The road to hell, the saying goes, is paved with the best of intentions, and that is very much the case with the complex art world conundrum explored in the lively, involving documentary “Saving
At first glance, Banksy would seem to be the last person who would need any kind of saving. The biggest name in the street-art universe, blessed with an instantly recognizable style and a savage wit, Banksy is a law unto himself. He even found time to direct "Exit Through the Gift Shop," a marvelous documentary about what he does.
But Banksy, like other celebrated street impresarios, did in fact need to be saved from a whole list of potential enemies, including jealous fellow artists, uncomprehending local governments, profit-taking galleries and more. And sometimes, as this documentary directed by Colin Day points out, the people who love him the most need to be protected from themselves.
This particular story begins in April 2010, when Banksy flew to San Francisco from his native Britain and put up a number of pieces all over the city, from the Mission to Chinatown to North Beach and the South of Market area.
But no sooner did these artworks go up than they were sabotaged, either by taggers who put their own work on top of Banksy's or by vigilant city officials, who considered them illegal vandalism and threatened property owners with hefty fines if they did not immediately paint them over.
Though Banksy is not interviewed here, several of his fellow street practitioners like Risk, Revok and Blek Le Rat are, and they uniformly feel that the risk of defacement or destruction is part of the deal when you work the way they do.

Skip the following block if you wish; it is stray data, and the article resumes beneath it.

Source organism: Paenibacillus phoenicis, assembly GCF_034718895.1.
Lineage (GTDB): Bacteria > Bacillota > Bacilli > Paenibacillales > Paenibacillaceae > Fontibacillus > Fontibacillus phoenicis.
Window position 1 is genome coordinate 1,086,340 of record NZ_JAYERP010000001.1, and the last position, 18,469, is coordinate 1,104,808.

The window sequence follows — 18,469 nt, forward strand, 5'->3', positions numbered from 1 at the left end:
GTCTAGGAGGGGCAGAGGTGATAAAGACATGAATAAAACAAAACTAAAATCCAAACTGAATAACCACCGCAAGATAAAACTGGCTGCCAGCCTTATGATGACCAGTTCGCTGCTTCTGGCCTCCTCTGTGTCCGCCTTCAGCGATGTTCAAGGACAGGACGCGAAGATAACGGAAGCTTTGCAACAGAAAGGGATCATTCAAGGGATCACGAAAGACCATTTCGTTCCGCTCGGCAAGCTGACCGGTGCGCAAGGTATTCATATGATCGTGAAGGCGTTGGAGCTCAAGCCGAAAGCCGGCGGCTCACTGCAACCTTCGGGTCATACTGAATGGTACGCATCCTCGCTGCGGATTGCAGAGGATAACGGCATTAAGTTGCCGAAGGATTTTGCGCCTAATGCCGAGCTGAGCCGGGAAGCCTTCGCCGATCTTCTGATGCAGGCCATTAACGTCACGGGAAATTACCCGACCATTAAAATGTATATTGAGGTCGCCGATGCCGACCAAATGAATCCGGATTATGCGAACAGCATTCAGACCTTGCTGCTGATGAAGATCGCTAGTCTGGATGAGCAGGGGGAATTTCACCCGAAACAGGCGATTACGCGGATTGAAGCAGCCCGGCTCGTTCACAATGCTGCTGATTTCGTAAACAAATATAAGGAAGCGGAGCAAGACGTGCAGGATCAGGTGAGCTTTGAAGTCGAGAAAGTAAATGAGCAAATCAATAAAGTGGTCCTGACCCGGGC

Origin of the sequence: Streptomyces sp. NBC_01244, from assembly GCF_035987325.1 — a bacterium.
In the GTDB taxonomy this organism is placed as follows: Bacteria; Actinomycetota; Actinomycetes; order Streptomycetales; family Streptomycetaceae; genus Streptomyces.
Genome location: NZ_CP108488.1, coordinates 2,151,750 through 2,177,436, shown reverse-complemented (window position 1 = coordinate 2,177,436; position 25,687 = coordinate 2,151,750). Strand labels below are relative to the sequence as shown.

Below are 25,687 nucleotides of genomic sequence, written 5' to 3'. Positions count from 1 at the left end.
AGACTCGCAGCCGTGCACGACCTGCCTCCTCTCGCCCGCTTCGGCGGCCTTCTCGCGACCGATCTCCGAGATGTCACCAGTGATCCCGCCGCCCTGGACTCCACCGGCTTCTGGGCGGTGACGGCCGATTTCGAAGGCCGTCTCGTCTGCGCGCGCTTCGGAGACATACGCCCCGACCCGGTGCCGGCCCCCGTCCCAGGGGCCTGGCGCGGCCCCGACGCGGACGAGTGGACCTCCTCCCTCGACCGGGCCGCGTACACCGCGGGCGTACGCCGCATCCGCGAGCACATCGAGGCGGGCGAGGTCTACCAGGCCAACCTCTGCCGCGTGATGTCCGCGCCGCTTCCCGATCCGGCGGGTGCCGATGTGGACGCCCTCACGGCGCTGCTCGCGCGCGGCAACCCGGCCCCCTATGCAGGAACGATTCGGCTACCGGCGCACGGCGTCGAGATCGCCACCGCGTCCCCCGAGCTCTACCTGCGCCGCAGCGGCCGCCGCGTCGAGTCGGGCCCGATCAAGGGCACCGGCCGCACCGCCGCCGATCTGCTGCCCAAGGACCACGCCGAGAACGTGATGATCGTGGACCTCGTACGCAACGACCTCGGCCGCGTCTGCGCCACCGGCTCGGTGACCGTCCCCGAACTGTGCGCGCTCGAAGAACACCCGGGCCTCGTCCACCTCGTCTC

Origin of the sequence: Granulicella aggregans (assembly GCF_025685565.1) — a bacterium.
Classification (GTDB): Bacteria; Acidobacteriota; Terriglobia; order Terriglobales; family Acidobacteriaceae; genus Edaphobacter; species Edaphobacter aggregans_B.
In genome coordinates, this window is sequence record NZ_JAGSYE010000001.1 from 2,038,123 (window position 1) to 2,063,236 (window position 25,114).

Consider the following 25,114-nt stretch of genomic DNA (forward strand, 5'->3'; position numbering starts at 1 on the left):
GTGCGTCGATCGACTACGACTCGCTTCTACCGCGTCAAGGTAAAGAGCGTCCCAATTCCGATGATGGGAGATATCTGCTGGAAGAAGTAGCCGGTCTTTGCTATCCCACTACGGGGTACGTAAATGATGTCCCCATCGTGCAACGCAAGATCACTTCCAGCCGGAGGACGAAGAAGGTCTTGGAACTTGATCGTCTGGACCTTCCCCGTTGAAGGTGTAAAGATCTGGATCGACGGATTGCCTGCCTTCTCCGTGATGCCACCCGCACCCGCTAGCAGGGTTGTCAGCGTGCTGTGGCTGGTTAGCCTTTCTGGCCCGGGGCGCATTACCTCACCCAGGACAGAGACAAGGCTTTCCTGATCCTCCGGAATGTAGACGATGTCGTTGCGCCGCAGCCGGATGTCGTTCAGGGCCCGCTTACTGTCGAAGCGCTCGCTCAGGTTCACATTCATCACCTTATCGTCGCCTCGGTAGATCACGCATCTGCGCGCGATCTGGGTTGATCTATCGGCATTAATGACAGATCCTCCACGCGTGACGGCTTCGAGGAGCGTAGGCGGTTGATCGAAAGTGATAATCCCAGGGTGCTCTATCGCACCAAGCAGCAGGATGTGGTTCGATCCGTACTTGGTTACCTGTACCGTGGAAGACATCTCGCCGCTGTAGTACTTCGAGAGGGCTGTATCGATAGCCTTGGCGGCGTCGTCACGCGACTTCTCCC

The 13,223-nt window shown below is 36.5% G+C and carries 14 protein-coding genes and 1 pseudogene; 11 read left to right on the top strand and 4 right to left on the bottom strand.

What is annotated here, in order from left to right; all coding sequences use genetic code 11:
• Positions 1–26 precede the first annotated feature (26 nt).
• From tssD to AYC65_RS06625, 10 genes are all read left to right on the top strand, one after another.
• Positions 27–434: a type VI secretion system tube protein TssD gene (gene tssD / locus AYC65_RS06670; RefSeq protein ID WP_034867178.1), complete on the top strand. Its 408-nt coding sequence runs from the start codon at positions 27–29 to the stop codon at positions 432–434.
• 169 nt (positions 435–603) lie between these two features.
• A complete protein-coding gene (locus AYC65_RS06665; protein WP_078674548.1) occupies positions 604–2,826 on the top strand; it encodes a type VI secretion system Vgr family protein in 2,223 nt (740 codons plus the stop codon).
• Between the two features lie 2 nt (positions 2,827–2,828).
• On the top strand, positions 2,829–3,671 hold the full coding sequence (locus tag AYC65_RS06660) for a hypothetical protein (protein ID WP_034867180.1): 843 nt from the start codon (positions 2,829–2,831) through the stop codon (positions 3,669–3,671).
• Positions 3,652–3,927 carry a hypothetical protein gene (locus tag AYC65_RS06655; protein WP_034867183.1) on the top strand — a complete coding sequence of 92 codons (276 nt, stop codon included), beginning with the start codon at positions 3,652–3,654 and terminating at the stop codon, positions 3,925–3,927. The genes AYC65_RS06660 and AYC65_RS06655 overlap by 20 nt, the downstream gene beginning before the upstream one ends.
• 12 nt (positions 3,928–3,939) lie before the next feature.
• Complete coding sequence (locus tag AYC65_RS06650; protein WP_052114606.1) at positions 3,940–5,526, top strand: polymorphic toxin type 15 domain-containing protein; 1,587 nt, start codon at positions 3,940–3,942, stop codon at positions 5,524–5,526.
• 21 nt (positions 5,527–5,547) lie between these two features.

Because they adamantly feel that what's made on the street should stay on the street, these artists are aghast at a recent trend of entrepreneurial gallery owners buying the walls the artwork is on, removing the piece and selling it for large sums of money the artist does not share in.
Enter San Francisco collector Brian Greif, the man with the good intentions. Aghast at both the destruction of Banksy's art as well as the profiteering galleries, Greif decided to buy a Banksy from a building owner and donate it to a museum so that the public could have access to it.
The piece of art he decided to purchase, familiarly known as the Haight Street Rat because of its location on the side of a building in the Haight-Ashbury district, was a classic Banksy (rats are one of his signature images) but nothing about Greif's public-spirited idea proved easy.
As related by both Greif and Ben Eine, a fellow street artist and friend of Banksy's who functions as an acerbic on-camera commentator, things got complicated almost from the start.
For one thing, negotiating an acceptable price with the owner of the building was a cumbersome process that lasted nearly two months. And getting the work off the structure was, as we see, expensive and time consuming, with the deconstructed Banksy ending up wrapped in blankets in Greif's closet.
Then came surreal conversations with curators from the San Francisco Museum of Modern Art who were quite nervous about the whole business, wanting, as one observer noted, "to attach strings to a no-strings offer."
Enter Stephan Keszler, a dealer who specializes, much to the artists' displeasure, in selling street art in galleries and who comes to Grief with private offers that go as high as $700,000. Frustrating as the whole situation is for him, the owner never waivers in his determination to find a public home for the piece. In the midst of all the madness it's heartening to note, as Eine does, "for once greed didn't win."
No MPAA rating.
Running time: 1 hour, 20 minutes.
Playing Arena Cinemalounge, Hollywood.